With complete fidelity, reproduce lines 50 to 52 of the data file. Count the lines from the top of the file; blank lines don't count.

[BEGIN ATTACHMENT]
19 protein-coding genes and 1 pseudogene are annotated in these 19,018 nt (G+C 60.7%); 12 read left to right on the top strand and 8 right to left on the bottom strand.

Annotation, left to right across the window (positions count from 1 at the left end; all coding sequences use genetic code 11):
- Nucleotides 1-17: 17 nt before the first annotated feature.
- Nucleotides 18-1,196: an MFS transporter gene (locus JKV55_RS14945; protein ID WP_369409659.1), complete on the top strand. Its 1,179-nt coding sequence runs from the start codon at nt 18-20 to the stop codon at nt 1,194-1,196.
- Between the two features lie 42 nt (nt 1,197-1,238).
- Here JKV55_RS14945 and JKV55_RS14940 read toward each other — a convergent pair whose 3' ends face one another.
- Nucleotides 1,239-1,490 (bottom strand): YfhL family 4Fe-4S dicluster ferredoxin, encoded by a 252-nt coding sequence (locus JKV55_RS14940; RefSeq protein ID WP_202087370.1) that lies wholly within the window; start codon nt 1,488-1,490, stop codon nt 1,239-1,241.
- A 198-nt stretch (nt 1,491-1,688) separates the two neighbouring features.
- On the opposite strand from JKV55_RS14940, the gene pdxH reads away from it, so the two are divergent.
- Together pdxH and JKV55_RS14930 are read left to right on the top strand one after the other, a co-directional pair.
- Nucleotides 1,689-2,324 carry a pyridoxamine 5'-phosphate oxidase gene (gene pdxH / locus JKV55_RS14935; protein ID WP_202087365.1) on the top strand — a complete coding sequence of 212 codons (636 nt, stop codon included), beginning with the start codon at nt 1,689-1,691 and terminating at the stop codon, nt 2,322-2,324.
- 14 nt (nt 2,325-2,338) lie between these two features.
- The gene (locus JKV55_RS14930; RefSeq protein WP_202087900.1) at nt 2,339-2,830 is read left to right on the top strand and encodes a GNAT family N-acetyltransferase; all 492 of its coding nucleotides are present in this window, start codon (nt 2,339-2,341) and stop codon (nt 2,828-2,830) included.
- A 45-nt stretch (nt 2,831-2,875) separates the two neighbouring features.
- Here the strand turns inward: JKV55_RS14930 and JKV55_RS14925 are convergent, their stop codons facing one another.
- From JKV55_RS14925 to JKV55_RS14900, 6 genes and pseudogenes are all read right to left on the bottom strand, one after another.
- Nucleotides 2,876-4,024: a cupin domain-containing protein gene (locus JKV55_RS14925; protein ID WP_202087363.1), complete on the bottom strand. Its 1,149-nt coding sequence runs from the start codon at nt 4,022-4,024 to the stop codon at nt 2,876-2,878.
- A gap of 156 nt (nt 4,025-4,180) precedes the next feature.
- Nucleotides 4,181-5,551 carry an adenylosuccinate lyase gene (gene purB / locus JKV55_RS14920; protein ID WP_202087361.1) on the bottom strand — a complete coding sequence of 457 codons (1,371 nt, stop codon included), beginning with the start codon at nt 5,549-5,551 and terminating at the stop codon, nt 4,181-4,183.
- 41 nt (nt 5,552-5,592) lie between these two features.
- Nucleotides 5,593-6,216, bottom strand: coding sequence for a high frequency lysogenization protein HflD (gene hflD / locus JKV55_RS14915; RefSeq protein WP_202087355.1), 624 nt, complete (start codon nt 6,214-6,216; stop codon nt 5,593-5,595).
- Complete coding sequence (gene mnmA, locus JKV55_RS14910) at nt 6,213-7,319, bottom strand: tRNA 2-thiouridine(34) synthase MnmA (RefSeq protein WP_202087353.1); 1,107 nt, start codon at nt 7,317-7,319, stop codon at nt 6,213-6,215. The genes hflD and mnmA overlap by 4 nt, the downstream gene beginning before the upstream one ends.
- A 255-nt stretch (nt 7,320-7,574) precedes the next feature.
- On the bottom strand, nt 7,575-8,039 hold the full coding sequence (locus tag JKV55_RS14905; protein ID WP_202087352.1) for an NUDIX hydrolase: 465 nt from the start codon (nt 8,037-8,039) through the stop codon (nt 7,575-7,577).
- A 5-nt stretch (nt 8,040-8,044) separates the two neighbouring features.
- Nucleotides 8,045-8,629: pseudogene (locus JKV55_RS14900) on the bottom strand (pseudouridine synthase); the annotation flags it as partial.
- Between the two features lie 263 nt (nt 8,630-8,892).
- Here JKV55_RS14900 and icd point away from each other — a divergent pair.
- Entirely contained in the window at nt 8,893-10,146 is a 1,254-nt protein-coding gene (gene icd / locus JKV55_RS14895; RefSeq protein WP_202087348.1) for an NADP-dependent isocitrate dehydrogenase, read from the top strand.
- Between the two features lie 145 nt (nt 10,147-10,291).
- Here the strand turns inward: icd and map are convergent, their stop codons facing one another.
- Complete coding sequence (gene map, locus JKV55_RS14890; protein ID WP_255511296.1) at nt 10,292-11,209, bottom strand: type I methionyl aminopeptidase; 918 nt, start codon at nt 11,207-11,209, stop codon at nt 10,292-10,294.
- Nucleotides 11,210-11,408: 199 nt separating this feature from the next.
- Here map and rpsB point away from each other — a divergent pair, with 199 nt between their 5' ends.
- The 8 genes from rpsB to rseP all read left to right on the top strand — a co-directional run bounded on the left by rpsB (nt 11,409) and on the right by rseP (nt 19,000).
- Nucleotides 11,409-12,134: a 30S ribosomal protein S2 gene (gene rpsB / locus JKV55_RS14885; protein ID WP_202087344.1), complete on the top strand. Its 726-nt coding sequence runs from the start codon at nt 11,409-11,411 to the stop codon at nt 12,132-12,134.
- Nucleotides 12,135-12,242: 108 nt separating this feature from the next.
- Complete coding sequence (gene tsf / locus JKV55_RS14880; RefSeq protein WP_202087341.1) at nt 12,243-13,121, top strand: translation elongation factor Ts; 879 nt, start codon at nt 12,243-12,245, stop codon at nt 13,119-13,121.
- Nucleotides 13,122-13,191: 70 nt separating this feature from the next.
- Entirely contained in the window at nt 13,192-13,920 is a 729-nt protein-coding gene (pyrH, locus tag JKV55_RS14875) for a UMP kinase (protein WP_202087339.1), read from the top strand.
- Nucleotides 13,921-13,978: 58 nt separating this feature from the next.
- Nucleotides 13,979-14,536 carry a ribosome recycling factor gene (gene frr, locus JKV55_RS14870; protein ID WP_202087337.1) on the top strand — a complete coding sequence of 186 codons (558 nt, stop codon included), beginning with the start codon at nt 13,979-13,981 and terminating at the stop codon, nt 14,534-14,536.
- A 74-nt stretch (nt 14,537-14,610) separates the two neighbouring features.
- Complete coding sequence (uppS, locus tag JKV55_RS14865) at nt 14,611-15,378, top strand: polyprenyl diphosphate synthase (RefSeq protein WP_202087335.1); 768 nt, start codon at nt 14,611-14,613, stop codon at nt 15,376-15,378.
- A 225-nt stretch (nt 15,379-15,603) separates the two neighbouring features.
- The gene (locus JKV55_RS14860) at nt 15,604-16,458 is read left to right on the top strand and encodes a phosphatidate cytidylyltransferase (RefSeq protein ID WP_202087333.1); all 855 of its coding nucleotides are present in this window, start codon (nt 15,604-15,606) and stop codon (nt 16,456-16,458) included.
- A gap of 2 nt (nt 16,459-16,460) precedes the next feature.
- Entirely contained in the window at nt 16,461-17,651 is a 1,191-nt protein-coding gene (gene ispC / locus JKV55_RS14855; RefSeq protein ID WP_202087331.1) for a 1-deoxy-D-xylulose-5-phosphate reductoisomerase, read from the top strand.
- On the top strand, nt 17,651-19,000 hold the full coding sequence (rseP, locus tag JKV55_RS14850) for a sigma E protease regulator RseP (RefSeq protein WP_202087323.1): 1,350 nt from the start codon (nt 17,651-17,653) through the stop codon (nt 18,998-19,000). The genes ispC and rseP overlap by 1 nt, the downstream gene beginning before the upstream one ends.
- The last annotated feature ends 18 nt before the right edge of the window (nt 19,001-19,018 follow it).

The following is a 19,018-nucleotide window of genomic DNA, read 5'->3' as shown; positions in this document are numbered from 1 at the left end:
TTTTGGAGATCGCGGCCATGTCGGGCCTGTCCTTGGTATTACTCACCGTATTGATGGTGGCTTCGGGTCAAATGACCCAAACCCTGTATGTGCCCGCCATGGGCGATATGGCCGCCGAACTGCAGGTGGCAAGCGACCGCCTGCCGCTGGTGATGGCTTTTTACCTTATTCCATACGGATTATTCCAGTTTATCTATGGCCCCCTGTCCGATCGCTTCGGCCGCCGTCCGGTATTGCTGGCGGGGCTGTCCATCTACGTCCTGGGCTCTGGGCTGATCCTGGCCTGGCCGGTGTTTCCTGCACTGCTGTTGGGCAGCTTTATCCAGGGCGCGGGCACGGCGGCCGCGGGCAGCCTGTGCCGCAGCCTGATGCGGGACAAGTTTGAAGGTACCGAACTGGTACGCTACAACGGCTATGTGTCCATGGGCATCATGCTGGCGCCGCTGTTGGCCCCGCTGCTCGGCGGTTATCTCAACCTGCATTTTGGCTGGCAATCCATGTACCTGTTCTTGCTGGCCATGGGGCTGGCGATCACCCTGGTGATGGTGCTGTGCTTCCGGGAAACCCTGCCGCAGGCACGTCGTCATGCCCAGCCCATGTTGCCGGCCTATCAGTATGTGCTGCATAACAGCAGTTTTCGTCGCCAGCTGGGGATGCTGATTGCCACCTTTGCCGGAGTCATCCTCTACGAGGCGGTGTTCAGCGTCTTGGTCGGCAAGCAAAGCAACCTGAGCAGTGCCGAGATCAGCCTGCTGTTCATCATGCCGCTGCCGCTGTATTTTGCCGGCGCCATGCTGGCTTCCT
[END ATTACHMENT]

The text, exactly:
- The last annotated feature ends 18 nt before the right edge of the window (nt 19,001-19,018 follow it).

The following is a 19,018-nucleotide window of genomic DNA, read 5'->3' as shown; positions in this document are numbered from 1 at the left end:
TTTTGGAGATCGCGGCCATGTCGGGCCTGTCCTTGGTATTACTCACCGTATTGATGGTGGCTTCGGGTCAAATGACCCAAACCCTGTATGTGCCCGCCATGGGCGATATGGCCGCCGAACTGCAGGTGGCAAGCGACCGCCTGCCGCTGGTGATGGCTTTTTACCTTATTCCATACGGATTATTCCAGTTTATCTATGGCCCCCTGTCCGATCGCTTCGGCCGCCGTCCGGTATTGCTGGCGGGGCTGTCCATCTACGTCCTGGGCTCTGGGCTGATCCTGGCCTGGCCGGTGTTTCCTGCACTGCTGTTGGGCAGCTTTATCCAGGGCGCGGGCACGGCGGCCGCGGGCAGCCTGTGCCGCAGCCTGATGCGGGACAAGTTTGAAGGTACCGAACTGGTACGCTACAACGGCTATGTGTCCATGGGCATCATGCTGGCGCCGCTGTTGGCCCCGCTGCTCGGCGGTTATCTCAACCTGCATTTTGGCTGGCAATCCATGTACCTGTTCTTGCTGGCCATGGGGCTGGCGATCACCCTGGTGATGGTGCTGTGCTTCCGGGAAACCCTGCCGCAGGCACGTCGTCATGCCCAGCCCATGTTGCCGGCCTATCAGTATGTGCTGCATAACAGCAGTTTTCGTCGCCAGCTGGGGATGCTGATTGCCACCTTTGCCGGAGTCATCCTCTACGAGGCGGTGTTCAGCGTCTTGGTCGGCAAGCAAAGCAACCTGAGCAGTGCCGAGATCAGCCTGCTGTTCATCATGCCGCTGCCGCTGTATTTTGCCGGCGCCATGCTGGCTTCCT